At a similar week in 2010, the newbuilding activity in the dry bulk and tanker segment was up by 55% and 60% respectively, while it now seems that the shipyards worldwide are trying to being evolved in the construction of more specialized units as the eager appetite for bulk carriers and tankers has faded out, although several spikes of activity has been recorded in some weeks.
Although there were fears during the last days that the Bangladesh Enviromental Lawyers Association will show resistance against the recent lifting of vessels' ban for scrapping, hungry buyers in Chittagong continue their purchases. Scrap prices in India remain firm at $500-$520/ldt for dry and $530-$540/ldt for wet tonnage, while Bangladesh levels are still not so competitive that the owners will risk sending their vessels for scrapping in Chittagong. China still tries to compete with its rivals at the low levels of $445/ldt for dry and $465/ldt for wet tonnage, while Pakistan is still on the sidelines paying less than India and Bangladesh and with no success for securing some more tonnage. Thus, India drives the market for one week more; as there is still uncertainty in Bangladesh and the temporary spike in levels do not yet offer comfort for the vessels’ beaching.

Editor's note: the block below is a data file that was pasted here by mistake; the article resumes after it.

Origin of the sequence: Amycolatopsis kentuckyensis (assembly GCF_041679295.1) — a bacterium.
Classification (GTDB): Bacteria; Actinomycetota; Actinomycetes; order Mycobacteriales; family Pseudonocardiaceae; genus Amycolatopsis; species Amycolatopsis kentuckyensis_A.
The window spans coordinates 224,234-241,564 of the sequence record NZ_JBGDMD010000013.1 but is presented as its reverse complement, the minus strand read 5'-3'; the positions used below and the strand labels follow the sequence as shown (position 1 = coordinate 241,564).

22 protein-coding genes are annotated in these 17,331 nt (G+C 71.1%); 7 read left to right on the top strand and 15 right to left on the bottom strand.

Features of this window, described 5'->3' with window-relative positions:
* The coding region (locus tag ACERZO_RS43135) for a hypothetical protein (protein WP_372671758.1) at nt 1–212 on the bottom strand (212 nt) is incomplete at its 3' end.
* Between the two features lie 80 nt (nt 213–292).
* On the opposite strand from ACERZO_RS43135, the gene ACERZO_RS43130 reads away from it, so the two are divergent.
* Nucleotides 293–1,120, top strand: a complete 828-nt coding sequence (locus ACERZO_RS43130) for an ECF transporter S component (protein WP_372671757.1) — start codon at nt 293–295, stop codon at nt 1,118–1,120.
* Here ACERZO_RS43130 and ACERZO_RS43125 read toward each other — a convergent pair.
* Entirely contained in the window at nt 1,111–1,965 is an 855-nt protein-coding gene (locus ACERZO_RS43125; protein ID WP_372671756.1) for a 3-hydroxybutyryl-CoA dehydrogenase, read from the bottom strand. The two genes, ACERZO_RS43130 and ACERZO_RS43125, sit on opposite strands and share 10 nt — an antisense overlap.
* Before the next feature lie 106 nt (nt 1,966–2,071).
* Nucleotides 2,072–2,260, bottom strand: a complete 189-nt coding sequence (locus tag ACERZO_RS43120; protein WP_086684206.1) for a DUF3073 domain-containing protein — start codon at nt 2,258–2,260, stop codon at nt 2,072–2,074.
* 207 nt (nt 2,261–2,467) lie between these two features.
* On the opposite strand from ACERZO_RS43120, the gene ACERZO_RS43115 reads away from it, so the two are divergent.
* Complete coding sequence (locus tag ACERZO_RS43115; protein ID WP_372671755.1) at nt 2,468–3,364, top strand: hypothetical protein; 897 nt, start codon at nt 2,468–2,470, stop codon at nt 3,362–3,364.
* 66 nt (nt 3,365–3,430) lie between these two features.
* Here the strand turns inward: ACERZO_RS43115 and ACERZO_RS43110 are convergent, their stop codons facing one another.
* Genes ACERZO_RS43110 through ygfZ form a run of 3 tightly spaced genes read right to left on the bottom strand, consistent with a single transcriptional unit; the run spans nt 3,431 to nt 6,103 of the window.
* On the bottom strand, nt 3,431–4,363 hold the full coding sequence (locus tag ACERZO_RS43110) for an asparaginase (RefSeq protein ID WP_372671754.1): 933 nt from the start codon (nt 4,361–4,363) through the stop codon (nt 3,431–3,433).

The scrapping spree for capesize tonnage continues with two more large units heading to the scrap yards this week. The demo deal grasping the headlines of this week is for a VLOC “ALSTER N” 305,000dwt of 41,500 ldt fetching $510/ldt in Bangladesh. In general, bulk carriers seem to dominate the demolition scene due to sharp volatility of the freight market.